Every seismic network using Earthworm has its own unique mission and resources. Given this and the flexibility of Earthworm, no standard installation exists. The installation time and hardware requirements increase with the complexity of the network. However, a few basic requirements exist for all installations.

Both computer and seismological skills are necessary. Computer related tasks include: interfacing to communication links, integrating computer hardware, establishing network connections, configuring most modules, and setting up the Earthworm database (if Interactive Earthworm is used). Seismological tasks include selecting and configuring the desired seismic processing modules. In particular, configuration of the location and magnitude modules requires significant seismological expertise. The seismologist must also coordinate data sharing agreements with other networks.

Automatic Earthworm does not require a DBMS so installation requires no proprietary software and no Oracle skills. An automatic system can be installed in about a week by a competent staff running a modest sized network. The additional installation of Interactive Earthworm with its DBMS and remote review capabilities takes several days if a skilled database administrator is available. These times are loose estimates and unforeseen problems can arise that can extend this time even for the most competent staff.

Hardware requirements are flexible and scale with network size. Earthworm is currently supported on Win32 and Solaris platforms, although some modules are platform-specific due to available hardware, such as digitizing, which is available only on "WinTel" platforms. A modern PC or Sun machine is adequate for a modest sized regional network handling about 100 channels running Automatic Earthworm. Where as, large networks, like USGS Northern California Network, require a few dozen machines to process and serve about 1000 channels.

Interactive Earthworm usually requires a dedicated computer to run the DBMS. Currently this is Oracle, Standard Edition, version 8. It offers a network-based service to which applications can attach, request data transfers, and then detach. Such a DBMS supports many concurrent, independent users possibly running different "instances". Thus, Interactive Earthworm does not require its own physical database; it can operate using a department-wide or remote DBMS.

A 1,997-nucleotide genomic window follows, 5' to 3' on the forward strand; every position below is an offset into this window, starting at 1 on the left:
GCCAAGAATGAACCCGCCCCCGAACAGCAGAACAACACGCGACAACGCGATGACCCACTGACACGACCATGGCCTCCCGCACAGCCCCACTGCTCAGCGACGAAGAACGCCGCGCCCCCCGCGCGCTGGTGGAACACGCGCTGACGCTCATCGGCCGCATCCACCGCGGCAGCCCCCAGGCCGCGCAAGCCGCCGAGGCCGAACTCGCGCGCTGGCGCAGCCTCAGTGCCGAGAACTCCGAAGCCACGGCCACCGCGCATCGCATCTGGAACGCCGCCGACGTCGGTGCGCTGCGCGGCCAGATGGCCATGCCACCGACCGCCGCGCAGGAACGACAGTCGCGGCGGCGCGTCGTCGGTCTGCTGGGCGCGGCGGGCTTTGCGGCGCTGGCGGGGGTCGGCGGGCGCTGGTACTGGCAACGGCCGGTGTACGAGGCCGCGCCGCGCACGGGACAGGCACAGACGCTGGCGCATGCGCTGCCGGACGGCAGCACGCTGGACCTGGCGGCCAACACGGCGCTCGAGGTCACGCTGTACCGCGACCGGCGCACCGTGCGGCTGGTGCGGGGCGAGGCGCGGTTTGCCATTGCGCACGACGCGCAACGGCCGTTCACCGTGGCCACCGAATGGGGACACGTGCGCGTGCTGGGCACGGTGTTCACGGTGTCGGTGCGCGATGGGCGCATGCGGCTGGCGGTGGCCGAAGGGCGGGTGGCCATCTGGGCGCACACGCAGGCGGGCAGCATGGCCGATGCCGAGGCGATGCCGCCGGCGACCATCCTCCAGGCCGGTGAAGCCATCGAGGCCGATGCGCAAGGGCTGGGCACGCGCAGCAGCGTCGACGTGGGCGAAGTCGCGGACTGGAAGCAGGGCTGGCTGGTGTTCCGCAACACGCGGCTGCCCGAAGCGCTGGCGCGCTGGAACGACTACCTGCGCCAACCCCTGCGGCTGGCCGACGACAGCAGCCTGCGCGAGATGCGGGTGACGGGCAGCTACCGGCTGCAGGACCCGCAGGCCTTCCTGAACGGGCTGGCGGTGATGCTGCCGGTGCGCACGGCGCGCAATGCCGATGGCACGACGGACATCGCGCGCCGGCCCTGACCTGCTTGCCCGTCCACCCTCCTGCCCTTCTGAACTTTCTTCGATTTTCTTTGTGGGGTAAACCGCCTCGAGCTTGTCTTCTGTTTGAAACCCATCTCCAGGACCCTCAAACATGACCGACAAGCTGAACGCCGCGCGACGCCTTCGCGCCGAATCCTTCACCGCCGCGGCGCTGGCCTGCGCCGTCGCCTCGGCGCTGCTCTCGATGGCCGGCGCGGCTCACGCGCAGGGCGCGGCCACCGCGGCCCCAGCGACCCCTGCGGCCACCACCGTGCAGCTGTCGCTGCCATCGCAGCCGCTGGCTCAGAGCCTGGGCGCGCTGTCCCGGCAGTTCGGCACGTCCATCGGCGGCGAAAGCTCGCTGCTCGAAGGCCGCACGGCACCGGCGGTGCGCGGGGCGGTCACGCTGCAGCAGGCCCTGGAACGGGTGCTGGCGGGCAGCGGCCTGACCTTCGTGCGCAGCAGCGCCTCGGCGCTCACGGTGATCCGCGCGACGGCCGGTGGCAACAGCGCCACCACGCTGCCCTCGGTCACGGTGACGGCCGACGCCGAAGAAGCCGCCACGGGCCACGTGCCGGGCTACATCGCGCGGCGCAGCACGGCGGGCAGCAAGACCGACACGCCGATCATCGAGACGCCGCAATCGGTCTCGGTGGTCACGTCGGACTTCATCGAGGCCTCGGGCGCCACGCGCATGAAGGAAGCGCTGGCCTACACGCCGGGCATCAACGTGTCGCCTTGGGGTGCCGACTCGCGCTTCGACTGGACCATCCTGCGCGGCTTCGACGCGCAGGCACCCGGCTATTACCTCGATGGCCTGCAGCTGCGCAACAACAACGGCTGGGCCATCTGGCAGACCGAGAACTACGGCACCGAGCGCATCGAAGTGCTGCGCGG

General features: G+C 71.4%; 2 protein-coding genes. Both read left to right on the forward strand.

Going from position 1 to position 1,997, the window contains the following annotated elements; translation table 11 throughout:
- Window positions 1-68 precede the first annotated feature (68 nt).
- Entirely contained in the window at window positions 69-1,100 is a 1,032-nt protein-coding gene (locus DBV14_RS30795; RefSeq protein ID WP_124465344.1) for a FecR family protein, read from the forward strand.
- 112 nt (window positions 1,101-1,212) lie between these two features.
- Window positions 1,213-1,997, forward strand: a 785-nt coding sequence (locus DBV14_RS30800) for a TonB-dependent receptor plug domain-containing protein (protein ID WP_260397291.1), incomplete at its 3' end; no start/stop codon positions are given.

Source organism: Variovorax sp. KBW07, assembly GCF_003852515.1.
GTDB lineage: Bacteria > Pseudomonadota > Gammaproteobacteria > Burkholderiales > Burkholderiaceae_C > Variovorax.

Adequate disk space has to be provided to hold trace data from triggered events until they are moved to off-line media. The space necessary depends on seismicity levels and time of storage. Additionally, waveform storage and distribution provided by waveserver require disk capacity and network bandwidth. The necessary capacity is roughly equivalent to the amount of data to be stored in the circular buffer plus an overhead factor of about ten percent. Network bandwidth requirements for the waveserver are critical on the input side, as the trace input streams are real-time. However, bandwidth for server-side responses is not as critical.

Closing Remarks and future directions

Earthworm provides a flexible set of open-source tools for running a seismic network and exchanging real-time data. As with most open-source projects Earthworm relies on community input and participation (Malone, 1998). The Earthworm development team has incorporated many suggestions from the community into new releases. And many user contributed modules are distributed from the Earthworm website. Earthworm support is also a community effort. Questions are posed and answered using the earthworm mail list server. To join, see the instructions given at the end of the Introduction.

Earthworm is an evolving system. We mentioned the current development focus was on interactive analysis tools but other improvements are forthcoming. These include seamless real-time integration of temporary and permanent station data, state-driven DBMS processing, real-time transport of non-seismic sensor data such as GPS, magnetometer, tide gauge, tilt meter, and acoustic flow monitors, and client-server applications for monitoring system functions including waveform latency, real-time earthquake locations, state-of-health.


We thank Dan McNamara, Lynda Lastowka and David Wald for thoughtful suggestions and Lucky Vidmar for Figures 1 and 2.


  • Allen, R., 1982. Automatic phase pickers; their present use and future prospects. BSSA, 72B(6), S393-S410.
  • Johnson, C.E., A. Bittenbinder, B. Bogaert, L. Dietz and W. Kohler, 1995. Earthworm: A flexible approach to seismic network processing, IRIS Newsletter, 14(2), 1-4.
  • Klein, F.W., 2002. User's guide to HYPOINVERSE-2000, a Fortran program to solve for earthquake locations and magnitudes, Open-File Report - U.S. Geological Survey, Report: OF 02-0171, 123 pp.
  • Malone, S., 1998. Of Cathedrals, bazaars, and worms. Seism. Res. Lett., 69(5).
  • Wald, D.J., V. Quitoriano, T.H. Heaton, H. Kanamori, C.W. Scrivner and C.B. Worden, 1999. TriNet ``ShakeMaps'': Rapid Generation of Instrumental Ground Motion and Intensity Maps for Earthquakes in Southern California Earthquake Spectra, 15, 537-556.